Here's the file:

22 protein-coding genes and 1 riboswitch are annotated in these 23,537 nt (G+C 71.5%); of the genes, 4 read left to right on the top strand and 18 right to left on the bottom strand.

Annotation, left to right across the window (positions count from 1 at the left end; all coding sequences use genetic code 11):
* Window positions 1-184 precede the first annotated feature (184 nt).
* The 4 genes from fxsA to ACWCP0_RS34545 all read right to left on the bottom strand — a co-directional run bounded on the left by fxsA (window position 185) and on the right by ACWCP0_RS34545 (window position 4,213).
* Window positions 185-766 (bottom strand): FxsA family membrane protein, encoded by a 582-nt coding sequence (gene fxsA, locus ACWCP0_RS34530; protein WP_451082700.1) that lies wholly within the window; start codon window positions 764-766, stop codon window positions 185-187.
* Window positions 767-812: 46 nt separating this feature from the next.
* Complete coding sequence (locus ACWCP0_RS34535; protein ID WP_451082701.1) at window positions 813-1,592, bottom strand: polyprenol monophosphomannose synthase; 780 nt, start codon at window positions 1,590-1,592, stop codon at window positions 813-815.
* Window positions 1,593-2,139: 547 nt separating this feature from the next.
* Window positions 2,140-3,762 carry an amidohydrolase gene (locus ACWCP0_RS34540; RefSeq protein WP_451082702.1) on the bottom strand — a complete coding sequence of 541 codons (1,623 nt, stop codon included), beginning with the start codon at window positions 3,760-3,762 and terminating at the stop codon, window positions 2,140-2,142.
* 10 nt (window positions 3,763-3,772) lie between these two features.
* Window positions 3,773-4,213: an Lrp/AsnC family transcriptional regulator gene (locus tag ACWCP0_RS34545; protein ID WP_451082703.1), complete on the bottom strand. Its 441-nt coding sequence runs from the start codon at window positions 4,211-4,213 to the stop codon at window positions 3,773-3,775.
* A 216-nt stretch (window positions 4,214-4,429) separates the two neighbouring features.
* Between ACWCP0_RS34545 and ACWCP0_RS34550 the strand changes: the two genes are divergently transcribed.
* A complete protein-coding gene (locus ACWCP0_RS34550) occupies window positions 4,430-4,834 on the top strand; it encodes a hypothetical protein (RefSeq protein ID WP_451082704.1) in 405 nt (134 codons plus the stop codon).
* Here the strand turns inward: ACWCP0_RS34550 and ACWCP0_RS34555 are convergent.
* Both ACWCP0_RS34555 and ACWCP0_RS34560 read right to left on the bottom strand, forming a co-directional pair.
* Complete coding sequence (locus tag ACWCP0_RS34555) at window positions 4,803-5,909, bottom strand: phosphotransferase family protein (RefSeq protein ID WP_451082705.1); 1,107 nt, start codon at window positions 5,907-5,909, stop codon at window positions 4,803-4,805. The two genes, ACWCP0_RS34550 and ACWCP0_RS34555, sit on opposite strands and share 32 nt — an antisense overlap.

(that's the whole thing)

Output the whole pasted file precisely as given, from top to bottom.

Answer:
22 protein-coding genes and 1 riboswitch are annotated in these 23,537 nt (G+C 71.5%); of the genes, 4 read left to right on the top strand and 18 right to left on the bottom strand.

Annotation, left to right across the window (positions count from 1 at the left end; all coding sequences use genetic code 11):
* Window positions 1-184 precede the first annotated feature (184 nt).
* The 4 genes from fxsA to ACWCP0_RS34545 all read right to left on the bottom strand — a co-directional run bounded on the left by fxsA (window position 185) and on the right by ACWCP0_RS34545 (window position 4,213).
* Window positions 185-766 (bottom strand): FxsA family membrane protein, encoded by a 582-nt coding sequence (gene fxsA, locus ACWCP0_RS34530; protein WP_451082700.1) that lies wholly within the window; start codon window positions 764-766, stop codon window positions 185-187.
* Window positions 767-812: 46 nt separating this feature from the next.
* Complete coding sequence (locus ACWCP0_RS34535; protein ID WP_451082701.1) at window positions 813-1,592, bottom strand: polyprenol monophosphomannose synthase; 780 nt, start codon at window positions 1,590-1,592, stop codon at window positions 813-815.
* Window positions 1,593-2,139: 547 nt separating this feature from the next.
* Window positions 2,140-3,762 carry an amidohydrolase gene (locus ACWCP0_RS34540; RefSeq protein WP_451082702.1) on the bottom strand — a complete coding sequence of 541 codons (1,623 nt, stop codon included), beginning with the start codon at window positions 3,760-3,762 and terminating at the stop codon, window positions 2,140-2,142.
* 10 nt (window positions 3,763-3,772) lie between these two features.
* Window positions 3,773-4,213: an Lrp/AsnC family transcriptional regulator gene (locus tag ACWCP0_RS34545; protein ID WP_451082703.1), complete on the bottom strand. Its 441-nt coding sequence runs from the start codon at window positions 4,211-4,213 to the stop codon at window positions 3,773-3,775.
* A 216-nt stretch (window positions 4,214-4,429) separates the two neighbouring features.
* Between ACWCP0_RS34545 and ACWCP0_RS34550 the strand changes: the two genes are divergently transcribed.
* A complete protein-coding gene (locus ACWCP0_RS34550) occupies window positions 4,430-4,834 on the top strand; it encodes a hypothetical protein (RefSeq protein ID WP_451082704.1) in 405 nt (134 codons plus the stop codon).
* Here the strand turns inward: ACWCP0_RS34550 and ACWCP0_RS34555 are convergent.
* Both ACWCP0_RS34555 and ACWCP0_RS34560 read right to left on the bottom strand, forming a co-directional pair.
* Complete coding sequence (locus tag ACWCP0_RS34555) at window positions 4,803-5,909, bottom strand: phosphotransferase family protein (RefSeq protein ID WP_451082705.1); 1,107 nt, start codon at window positions 5,907-5,909, stop codon at window positions 4,803-4,805. The two genes, ACWCP0_RS34550 and ACWCP0_RS34555, sit on opposite strands and share 32 nt — an antisense overlap.